Buy it or Build it?
Buy it or Build it?
by TONY CLEMENTS - Mar 21,2016

One tractor does not meet the needs of all farms. Do you live in Scotland on a hillside and have a few horses or raise sheep? A tractor without a roll bar, one designed for use on flat land, will kill you when it rolls over. Live where it snows? Forget trying to plow anything without four-wheel drive, the tires will just spin. Do you farm grapes planted at 1 meter by 1 meter spacing? A 1.5 meter wide tractor cannot drive down the rows.

Every farm is unique. The difference is nuance not easily seen by someone who does not do exactly the same thing. Organic vegetables are grown best in raised beds where weeds can be controlled and the temperature of the soil rises more quickly in sun. Someone planting potatoes like that would go broke for all the lumber required to farm like that, so they plant potatoes in open fields. You cannot use a tractor inside a raised bed--you have to lift a tiller inside. Potatoes of course are harvested and planted by machines towed by a tractor. To harvest, the tractor passes a spread of wide blades under the potatoes that lifts them to the surface.

 

Similar systems, radically different

The point is that each operation is different--radically so even when they appear similar from an inexperienced perspective. One ship builds company roll-on roll-off car car carriers. Another builds bulk freighters for carrying coal. The second builder needs to buy very large open bins and not much more equipment. The car carrier needs hydraulic lifts, and towing devices to ferry vehicles onboard and off. The two company’s procurement and maintenance needs differ widely.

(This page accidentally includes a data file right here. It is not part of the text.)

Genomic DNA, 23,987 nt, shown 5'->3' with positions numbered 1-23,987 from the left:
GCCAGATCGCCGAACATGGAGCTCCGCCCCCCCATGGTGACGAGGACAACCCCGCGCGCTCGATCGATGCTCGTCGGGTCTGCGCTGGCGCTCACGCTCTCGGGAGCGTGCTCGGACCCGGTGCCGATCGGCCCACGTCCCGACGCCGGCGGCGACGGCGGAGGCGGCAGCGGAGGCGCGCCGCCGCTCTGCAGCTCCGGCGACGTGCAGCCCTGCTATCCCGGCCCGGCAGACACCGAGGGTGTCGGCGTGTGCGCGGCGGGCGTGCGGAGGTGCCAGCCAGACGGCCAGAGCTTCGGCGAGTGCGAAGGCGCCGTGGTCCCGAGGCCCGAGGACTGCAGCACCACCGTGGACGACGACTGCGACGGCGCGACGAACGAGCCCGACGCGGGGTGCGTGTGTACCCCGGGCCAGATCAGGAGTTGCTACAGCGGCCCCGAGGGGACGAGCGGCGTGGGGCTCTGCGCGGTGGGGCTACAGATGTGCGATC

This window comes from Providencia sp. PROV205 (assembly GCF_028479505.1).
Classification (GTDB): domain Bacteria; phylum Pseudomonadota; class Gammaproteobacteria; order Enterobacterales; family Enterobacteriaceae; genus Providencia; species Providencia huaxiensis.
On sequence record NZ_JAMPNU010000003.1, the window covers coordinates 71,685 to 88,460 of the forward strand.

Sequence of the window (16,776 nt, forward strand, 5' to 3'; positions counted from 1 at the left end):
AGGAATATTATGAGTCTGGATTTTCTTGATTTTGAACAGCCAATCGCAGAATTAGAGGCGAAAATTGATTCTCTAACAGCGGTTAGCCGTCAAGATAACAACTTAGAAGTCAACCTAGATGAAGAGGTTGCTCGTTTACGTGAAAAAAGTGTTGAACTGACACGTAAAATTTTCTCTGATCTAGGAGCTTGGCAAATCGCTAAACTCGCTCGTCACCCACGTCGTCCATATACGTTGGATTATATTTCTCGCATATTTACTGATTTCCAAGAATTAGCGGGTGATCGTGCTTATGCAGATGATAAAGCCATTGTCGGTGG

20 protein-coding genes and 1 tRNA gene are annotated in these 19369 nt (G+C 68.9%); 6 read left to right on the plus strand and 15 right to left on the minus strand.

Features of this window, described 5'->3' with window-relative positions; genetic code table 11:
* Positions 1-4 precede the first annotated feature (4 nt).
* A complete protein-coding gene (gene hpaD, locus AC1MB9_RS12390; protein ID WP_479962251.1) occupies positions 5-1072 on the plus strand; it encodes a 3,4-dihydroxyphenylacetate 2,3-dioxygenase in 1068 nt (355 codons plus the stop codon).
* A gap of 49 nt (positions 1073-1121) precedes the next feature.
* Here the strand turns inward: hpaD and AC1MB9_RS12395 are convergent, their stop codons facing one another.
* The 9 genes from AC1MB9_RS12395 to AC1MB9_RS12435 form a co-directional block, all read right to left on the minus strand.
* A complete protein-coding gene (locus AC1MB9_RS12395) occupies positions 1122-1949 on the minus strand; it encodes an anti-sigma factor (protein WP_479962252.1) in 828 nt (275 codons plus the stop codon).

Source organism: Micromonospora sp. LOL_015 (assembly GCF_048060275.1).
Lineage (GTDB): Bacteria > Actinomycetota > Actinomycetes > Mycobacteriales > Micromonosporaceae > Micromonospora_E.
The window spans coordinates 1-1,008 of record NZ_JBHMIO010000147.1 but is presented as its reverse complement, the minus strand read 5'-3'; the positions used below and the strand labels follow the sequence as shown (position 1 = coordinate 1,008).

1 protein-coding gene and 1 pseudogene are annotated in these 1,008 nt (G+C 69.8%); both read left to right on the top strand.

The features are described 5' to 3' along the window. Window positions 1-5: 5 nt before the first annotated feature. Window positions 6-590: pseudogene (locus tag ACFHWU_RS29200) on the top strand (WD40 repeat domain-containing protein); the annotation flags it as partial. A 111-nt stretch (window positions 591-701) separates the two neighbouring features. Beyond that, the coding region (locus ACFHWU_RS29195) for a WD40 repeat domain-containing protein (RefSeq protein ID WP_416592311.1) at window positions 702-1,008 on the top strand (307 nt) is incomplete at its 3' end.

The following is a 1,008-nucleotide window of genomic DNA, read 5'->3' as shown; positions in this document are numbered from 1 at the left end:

One computer system for procurement and maintenance cannot be written that exactly matches the needs of both ship builders. If each shipping company bought a ready-to-go procurement and maintenance system, the bulk carrier would be paying for functions only the car carrier needs. The bulk freighter has no need to track automobiles as they are loaded. Even today, simple ancient techniques are used to tally bulk cargo. One does not even need a computer. The plum line painted on the side of the vessel shows where the water line is located when the ship is empty, 1/2 full, or filled to the top. Since you know the size of the vessel, you can calculate the weight of the cargo by measuring the force needed to displace that volume of water.

Such are the differences in machines and one size really does not fit all. This is true for off-the-shelf software. Why install a Sparc supercomputer with 1 TB memory that cost a zillion pounds when you can run the business on an iPad. Size the system correctly, write the specifications, then hire a bespoke software vendor to program the logic. Finally, don’t pick ripe tomatoes with a harvesting machine--they might get bruised or fall apart.

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